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The University of Cambridge Department of Engineering is one of the leading centres of engineering in the world, renowned for both its teaching and its research. Since its foundation in 1875, it has grown to become the largest department in the University, and the largest integrated engineering Department in the UK, with approximately 150 faculty, 260 contract research staff and research fellows, 900 graduate students, and 1200 undergraduates.
By the end of the PhD, students are expected to have produced original work making a significant contribution to knowledge in the field of engineering. At the same time, the Department expects that students will leave with the wider skills necessary to be successful in either an academic or a non-academic career.
The Department of Engineering offers PhD studies in a wide variety of subjects:
Energy, Fluid Mechanics and Turbomachinery
Building on research in fluid mechanics and thermodynamics to develop a systems view of energy generation and utilisation, particularly in ground and air transport, to mitigate environmental impact.
Pursuing fundamental electrical, electronic and photonic research at the material, device and system levels with a focus on creating integrated solutions in the fields of nanotechnology, sensing, energy generation, energy conversion, displays and communications.
Mechanics, Materials and Design
Extending fundamental and applied research in mechanics, materials, and design, exploiting cross-disciplinary partnerships across the University; and building on existing strengths to develop excellence in bioengineering and healthcare systems research.
Advancing the mechanics of civil and structural engineering systems within the broader context of the design, construction and operation of sustainable infrastructure and the stewardship of Earth's resources and environment.
Manufacturing and Management
Developing new understanding of manufacturing technology, operations, strategy and policy, in close partnership with industry, in order to improve industrial performance.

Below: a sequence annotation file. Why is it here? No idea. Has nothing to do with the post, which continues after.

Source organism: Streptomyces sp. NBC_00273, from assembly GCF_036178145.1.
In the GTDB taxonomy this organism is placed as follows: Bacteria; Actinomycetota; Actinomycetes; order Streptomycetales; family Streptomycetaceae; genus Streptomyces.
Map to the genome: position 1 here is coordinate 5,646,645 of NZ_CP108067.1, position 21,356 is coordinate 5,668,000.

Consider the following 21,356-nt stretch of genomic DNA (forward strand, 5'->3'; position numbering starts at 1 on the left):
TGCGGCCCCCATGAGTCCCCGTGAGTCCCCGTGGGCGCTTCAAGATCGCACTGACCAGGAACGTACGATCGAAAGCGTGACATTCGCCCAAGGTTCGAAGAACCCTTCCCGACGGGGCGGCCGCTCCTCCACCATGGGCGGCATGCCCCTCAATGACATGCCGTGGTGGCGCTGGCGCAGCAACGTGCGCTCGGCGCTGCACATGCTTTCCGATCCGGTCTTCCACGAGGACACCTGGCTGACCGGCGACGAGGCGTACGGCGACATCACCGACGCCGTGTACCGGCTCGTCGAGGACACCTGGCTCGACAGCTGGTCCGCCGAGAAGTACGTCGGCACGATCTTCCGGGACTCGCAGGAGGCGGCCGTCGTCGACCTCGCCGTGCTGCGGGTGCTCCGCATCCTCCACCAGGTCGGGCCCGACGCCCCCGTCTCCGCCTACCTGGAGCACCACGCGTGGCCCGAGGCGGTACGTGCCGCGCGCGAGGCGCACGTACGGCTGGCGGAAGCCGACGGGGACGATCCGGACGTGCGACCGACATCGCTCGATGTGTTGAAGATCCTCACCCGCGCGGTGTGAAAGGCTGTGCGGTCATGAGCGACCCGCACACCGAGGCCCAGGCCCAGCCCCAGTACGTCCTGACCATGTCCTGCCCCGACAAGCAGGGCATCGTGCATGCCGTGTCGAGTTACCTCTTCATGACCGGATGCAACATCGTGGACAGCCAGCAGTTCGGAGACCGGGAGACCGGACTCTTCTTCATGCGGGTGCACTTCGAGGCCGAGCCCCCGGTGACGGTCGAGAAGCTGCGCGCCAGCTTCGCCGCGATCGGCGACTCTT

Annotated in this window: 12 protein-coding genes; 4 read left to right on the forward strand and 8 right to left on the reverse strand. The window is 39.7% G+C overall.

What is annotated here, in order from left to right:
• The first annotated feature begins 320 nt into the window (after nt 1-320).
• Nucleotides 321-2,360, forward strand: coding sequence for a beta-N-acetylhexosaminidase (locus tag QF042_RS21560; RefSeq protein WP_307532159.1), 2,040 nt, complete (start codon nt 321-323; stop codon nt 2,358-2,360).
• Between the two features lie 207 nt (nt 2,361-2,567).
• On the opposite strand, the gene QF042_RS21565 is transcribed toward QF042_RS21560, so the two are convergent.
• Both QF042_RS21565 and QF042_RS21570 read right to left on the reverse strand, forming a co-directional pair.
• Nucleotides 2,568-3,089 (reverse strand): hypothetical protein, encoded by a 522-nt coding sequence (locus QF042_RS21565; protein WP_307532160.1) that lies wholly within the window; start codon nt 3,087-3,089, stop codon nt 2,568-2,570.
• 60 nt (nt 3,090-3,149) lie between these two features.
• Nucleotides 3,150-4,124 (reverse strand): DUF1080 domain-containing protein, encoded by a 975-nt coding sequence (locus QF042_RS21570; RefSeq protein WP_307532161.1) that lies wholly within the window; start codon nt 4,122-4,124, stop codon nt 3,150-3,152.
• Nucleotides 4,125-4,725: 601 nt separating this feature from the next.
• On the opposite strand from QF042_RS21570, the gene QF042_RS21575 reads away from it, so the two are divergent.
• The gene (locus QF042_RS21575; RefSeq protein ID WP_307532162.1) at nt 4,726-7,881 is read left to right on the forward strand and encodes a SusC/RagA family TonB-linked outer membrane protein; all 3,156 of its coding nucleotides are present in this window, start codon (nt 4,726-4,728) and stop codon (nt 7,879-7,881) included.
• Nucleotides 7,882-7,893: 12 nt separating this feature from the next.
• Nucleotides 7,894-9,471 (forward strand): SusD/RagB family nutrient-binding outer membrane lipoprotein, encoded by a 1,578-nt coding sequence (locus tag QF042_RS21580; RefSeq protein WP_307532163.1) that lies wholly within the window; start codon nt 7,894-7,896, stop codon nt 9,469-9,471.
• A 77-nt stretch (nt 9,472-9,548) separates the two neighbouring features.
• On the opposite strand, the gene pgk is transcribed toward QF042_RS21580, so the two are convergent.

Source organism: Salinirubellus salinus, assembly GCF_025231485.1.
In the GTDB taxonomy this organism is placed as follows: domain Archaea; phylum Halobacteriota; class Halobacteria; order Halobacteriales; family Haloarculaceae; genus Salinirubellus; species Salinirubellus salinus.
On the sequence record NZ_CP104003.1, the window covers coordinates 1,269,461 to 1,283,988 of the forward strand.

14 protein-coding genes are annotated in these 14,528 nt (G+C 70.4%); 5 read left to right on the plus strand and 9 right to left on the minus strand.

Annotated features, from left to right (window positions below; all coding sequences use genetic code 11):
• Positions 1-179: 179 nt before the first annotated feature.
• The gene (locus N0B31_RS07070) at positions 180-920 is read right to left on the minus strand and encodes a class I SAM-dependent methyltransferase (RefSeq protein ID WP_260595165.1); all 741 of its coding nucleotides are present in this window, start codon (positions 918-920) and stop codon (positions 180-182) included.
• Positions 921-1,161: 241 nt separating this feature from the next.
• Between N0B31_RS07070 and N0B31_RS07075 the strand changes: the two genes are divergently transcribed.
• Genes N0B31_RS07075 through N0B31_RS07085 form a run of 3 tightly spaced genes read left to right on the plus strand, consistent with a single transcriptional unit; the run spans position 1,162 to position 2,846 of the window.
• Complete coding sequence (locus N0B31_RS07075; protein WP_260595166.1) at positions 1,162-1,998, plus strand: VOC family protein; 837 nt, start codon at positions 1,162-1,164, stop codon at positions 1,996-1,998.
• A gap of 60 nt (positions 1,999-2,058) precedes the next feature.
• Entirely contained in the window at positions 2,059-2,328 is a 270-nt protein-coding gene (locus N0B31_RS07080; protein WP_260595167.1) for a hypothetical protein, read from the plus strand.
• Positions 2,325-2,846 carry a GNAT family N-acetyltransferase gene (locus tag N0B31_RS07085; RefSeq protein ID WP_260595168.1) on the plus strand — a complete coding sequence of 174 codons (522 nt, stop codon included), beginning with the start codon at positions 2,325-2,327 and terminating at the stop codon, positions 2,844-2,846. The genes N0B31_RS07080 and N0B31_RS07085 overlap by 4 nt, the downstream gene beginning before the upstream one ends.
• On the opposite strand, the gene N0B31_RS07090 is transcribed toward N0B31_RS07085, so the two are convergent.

Developing fundamental theory and applications relating to the generation, distribution, analysis and use of information in engineering and biological systems.
Although the course is a research degree, PhD students are entitled to attend all lecture courses within the Department. They should discuss with their supervisors which courses would be most beneficial to their research.
Additionally, first year students are normally required to take two Master's-level taught modules (selected from a list of over 100 modules) as part of their first-year assessment, and will participate in a regular seminar which will equip them with essential skills in research practice and communication.
All doctoral research takes place in University of Cambridge facilities. However, the Department and its supervisors have strong links to other institutions both in the UK and around the world. After their first year, students may therefore apply for permission to undertake research in other institutions for extended periods of time. All necessary practical arrangements are the responsibility of students and their supervisors.
|One to one supervision||
PhD students can expect to attend at least eight hour-long individual meetings with their supervisor every calendar year. This is in addition to daily contact with the research group in which they are placed.
|Seminars & classes||
Over the course of the first year, students will attend approximately 24 hours of seminars targeted at developing their research and communications skills.
Most students will attend two 16-hour lecture courses in the first year.
The Department is flexible in permitting students, with the support of their supervisors, to undertake research in an industrial setting. Permission to work away from the University is required. However, students may not undertake any paid work in an industrial setting during the course of the PhD.
Throughout the PhD, students can expect to receive feedback from their supervisors, who they will meet for regular supervisions, and assistance from those working in the same research group. Supervisors will also submit a termly report on students' progress.
Every student is also allocated an Advisor, who is available for consultation alongside the supervisor. Additionally, in the first year, students will receive feedback from coursework assignment and the Research and Communications Club leaders in the first year.
The PhD is assessed through the examination of a dissertation, including an oral ('viva voce') examination. The dissertation must not exceed 65,000 words (including appendices, bibliography, footnotes, tables and equations), and must not contain more than 150 figures.
- Magistr (Master's Degree) at Pass level. Diploma Specialista (completed post-1991) with a minimum overall grade of good or 4/5 Bachelor's from Moscow Institute of Physics and Technology and other prestigious institutions with an overall grade of 4/5 Bologna Bachelor's from other institutions with an overall grade of 5/5, Excellent
- Diploma Specialista (completed post-1991) with a minimum overall grade of Excellent or 5/5 Bachelor's from Moscow Institute of Physics and Technology and other prestigious institutions with an overall grade of 5/5
- IELTS (Academic) 7.
- TOEFL Internet Score 100
- £50 application fee
- First Academic Reference
- Second Academic Reference
- Sample of Work
- Research Proposal. Applicants are encouraged to upload a brief research proposal in addition to the information given on the application form, but are not required to do so.
- Personal Reference
- Global Education
- Gates Cambridge Scholarships